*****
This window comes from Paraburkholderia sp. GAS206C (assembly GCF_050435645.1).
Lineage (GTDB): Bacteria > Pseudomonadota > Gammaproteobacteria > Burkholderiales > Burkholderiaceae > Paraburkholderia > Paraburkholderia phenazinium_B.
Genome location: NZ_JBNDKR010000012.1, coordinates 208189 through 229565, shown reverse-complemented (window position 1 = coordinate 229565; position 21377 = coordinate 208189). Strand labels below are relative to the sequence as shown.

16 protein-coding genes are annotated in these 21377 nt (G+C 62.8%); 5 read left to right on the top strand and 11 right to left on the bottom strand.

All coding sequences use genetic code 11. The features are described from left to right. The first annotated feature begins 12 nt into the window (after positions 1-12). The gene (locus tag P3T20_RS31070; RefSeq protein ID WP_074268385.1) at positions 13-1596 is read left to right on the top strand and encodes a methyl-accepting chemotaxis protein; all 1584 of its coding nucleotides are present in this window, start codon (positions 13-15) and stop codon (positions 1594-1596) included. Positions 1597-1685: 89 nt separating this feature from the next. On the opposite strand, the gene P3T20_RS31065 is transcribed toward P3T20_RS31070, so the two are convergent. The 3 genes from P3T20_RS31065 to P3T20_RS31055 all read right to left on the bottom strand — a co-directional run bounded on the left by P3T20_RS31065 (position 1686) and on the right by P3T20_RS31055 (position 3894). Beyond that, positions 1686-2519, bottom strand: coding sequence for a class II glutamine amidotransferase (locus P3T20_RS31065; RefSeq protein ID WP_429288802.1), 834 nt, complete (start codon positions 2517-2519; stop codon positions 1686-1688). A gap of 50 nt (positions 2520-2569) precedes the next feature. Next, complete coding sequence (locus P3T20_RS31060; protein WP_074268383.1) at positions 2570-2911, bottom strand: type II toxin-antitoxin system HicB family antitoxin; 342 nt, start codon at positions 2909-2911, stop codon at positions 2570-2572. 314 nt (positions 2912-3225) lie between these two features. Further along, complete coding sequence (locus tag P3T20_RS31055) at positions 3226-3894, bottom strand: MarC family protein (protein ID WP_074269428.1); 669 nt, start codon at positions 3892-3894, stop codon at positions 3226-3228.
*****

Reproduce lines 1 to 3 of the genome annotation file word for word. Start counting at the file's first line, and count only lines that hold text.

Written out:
This window comes from Paraburkholderia sp. GAS206C (assembly GCF_050435645.1).
Lineage (GTDB): Bacteria > Pseudomonadota > Gammaproteobacteria > Burkholderiales > Burkholderiaceae > Paraburkholderia > Paraburkholderia phenazinium_B.
Genome location: NZ_JBNDKR010000012.1, coordinates 208189 through 229565, shown reverse-complemented (window position 1 = coordinate 229565; position 21377 = coordinate 208189). Strand labels below are relative to the sequence as shown.